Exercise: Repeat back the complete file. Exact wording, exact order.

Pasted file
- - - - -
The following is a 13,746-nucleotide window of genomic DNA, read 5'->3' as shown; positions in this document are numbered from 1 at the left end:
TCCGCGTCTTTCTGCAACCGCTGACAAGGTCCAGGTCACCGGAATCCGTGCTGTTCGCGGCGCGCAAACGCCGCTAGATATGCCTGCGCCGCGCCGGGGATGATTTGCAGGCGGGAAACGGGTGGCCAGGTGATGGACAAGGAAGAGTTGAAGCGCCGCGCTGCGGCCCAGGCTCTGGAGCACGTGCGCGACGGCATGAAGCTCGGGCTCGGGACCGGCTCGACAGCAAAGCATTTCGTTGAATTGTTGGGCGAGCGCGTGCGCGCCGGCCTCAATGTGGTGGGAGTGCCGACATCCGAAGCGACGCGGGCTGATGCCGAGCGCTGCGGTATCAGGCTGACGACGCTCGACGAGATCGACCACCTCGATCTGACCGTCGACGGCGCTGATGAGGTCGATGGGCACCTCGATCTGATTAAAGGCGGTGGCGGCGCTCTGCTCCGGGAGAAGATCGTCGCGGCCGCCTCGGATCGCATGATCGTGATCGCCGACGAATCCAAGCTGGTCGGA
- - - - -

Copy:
The following is a 13,746-nucleotide window of genomic DNA, read 5'->3' as shown; positions in this document are numbered from 1 at the left end:
TCCGCGTCTTTCTGCAACCGCTGACAAGGTCCAGGTCACCGGAATCCGTGCTGTTCGCGGCGCGCAAACGCCGCTAGATATGCCTGCGCCGCGCCGGGGATGATTTGCAGGCGGGAAACGGGTGGCCAGGTGATGGACAAGGAAGAGTTGAAGCGCCGCGCTGCGGCCCAGGCTCTGGAGCACGTGCGCGACGGCATGAAGCTCGGGCTCGGGACCGGCTCGACAGCAAAGCATTTCGTTGAATTGTTGGGCGAGCGCGTGCGCGCCGGCCTCAATGTGGTGGGAGTGCCGACATCCGAAGCGACGCGGGCTGATGCCGAGCGCTGCGGTATCAGGCTGACGACGCTCGACGAGATCGACCACCTCGATCTGACCGTCGACGGCGCTGATGAGGTCGATGGGCACCTCGATCTGATTAAAGGCGGTGGCGGCGCTCTGCTCCGGGAGAAGATCGTCGCGGCCGCCTCGGATCGCATGATCGTGATCGCCGACGAATCCAAGCTGGTCGGA